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The Baseball Notebook


June 16, 2010 2:02 PM

Boston Battles Back

My apologies to Notebook readers for the brief delay in posting. I was traveling and didn't have the Internet access I anticipated. The next two days we'll get down to business by looking at the two teams the Notebook picked for the World Series, but would be out of the playoffs if the season ended today--Boston & Philadelphia. We'll also look at the All-Star races at third base. Today's focus will be the Red Sox and the AL hot corner.

After a terrible start that threatened Boston with a quick burial, the Red Sox have steadily righted the ship. Though they have the twin powers of baseball, Tampa and New York, setting the pace in the AL East, Terry Francona's club is 38-28 and within striking distance at four games. This has been a direct result of key offensive players finding their equilibrium. David Ortiz and Victor Martinez are hitting the ball and have pulled their numbers up, each slugging over .500. They are part of a Big Five that hit for power and get on base at very high rates. It may surprise observers to learn that Dustin Pedroia isn't in that group, though his offense is hardly poor. But when you look at the production given by Kevin Youkilis, Adrian Beltre and J.D. Drew, along with the aforementioned two hitters, Pedroia is definitely the sixth-best offensive threat. Which shows the depth of this lineup. An oft-commented irony is that the offense was supposed to be the weak point in the new run prevention era of Boston baseball, but that has hardly been the case. The Red Sox keep ringing up the runs, even with Jacoby Ellsbury still out.

The problems with the Boston pitching staff have been as oft-commented as the surprising strength of the offense. And it is no exaggeration. Josh Beckett was awful before going on the DL. John Lackey has struggled to get in rhythm and still sits on a 4.54 ERA. Only Jon Lester and Clay Bucholz have pitched well, with Bucholz having already won nine games and sporting a dazzling 2.67 ERA, considering where he pitches and who he pitches against. The bullpen has its strengths--Daniel Bard and Manny Delcarmen are doing well in setup and Jonathan Papelbon has closed 14 of 15 chances. But Ramon Ramirez and Hideki Okajima have been disappointing, while Papelbon's ERA is high--at least for him--at 2.77.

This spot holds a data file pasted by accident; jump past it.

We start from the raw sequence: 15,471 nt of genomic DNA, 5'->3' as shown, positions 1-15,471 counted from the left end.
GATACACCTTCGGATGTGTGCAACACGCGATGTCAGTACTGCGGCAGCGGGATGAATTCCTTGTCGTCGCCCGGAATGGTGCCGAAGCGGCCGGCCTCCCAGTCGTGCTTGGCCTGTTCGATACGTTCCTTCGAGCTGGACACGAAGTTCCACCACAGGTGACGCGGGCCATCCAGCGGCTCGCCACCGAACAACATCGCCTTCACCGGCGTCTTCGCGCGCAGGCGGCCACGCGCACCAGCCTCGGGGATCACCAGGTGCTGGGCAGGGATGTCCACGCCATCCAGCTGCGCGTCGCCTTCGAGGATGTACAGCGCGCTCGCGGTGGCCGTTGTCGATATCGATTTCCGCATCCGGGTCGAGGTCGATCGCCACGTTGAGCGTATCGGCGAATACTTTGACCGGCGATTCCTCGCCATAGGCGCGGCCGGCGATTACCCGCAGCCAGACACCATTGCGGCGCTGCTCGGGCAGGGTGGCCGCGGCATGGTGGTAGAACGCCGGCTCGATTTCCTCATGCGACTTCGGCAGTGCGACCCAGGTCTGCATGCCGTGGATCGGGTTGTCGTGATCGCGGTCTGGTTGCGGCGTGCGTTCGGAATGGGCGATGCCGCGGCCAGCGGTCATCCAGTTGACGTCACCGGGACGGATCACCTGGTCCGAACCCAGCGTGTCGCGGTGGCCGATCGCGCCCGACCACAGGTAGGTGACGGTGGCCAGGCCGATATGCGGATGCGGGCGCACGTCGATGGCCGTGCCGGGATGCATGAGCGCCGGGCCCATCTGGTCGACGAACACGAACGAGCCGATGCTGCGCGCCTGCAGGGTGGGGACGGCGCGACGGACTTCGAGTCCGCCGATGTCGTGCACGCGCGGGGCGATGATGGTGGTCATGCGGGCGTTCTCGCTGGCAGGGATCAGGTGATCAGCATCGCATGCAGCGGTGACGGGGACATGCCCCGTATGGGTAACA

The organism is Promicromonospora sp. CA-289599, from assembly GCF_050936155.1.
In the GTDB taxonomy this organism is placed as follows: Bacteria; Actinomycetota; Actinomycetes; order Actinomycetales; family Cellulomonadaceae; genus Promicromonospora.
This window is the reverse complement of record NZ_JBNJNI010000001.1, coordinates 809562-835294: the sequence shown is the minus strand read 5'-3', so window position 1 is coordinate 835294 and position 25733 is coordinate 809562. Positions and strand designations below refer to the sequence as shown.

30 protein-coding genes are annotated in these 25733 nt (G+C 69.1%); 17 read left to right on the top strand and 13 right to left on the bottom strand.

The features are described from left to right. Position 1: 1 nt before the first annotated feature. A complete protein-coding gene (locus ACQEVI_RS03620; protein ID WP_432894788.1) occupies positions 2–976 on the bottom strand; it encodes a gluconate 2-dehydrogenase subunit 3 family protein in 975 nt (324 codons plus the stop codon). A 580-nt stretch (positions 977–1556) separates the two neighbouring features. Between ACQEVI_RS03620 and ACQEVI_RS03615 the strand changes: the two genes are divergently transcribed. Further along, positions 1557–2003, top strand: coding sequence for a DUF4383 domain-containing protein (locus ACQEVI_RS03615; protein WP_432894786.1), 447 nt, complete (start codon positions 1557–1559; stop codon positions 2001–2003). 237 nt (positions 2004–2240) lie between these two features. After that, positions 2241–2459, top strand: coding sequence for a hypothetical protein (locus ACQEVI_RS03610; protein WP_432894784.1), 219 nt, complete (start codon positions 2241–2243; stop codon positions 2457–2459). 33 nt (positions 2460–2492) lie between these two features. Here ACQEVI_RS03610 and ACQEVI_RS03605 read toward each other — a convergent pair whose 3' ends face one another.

Overall though, the Red Sox have little to complain about. Despite a poor start, they're in thick of it and they have plenty of reasons to hope things will get better--from healthy returns by Beckett & Ellsbury to improvement by Lackey. For those of us who either root for them or picked them to win it all (or both, as is the case here), there's reason to be nervous, but no reason to back down.

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Third base in the American League is also a position dominated by the trio of AL East powers. And like the playoff race, it's marked by a surge coming out of Boston to join the contenders in the Bronx and in Tropicana. Adrian Beltre is dialed in and is posting superior numbers to Alex Rodriguez in both OBP and slugging. But Evan Longoria is superior to both, and as such merits the Notebook vote. I would also be gravely remiss if we did not point out the work of Texas' Michael Young, who is virtually dead even with A-Rod in production and the career body of work he's produced suggests he'll outpace Beltre before it's all over. Young has long been one of the underappreciated players in the league, at least apart from baseball junkies and with his team possibly headed for October, it could be the year he gets his due on the broader stage.

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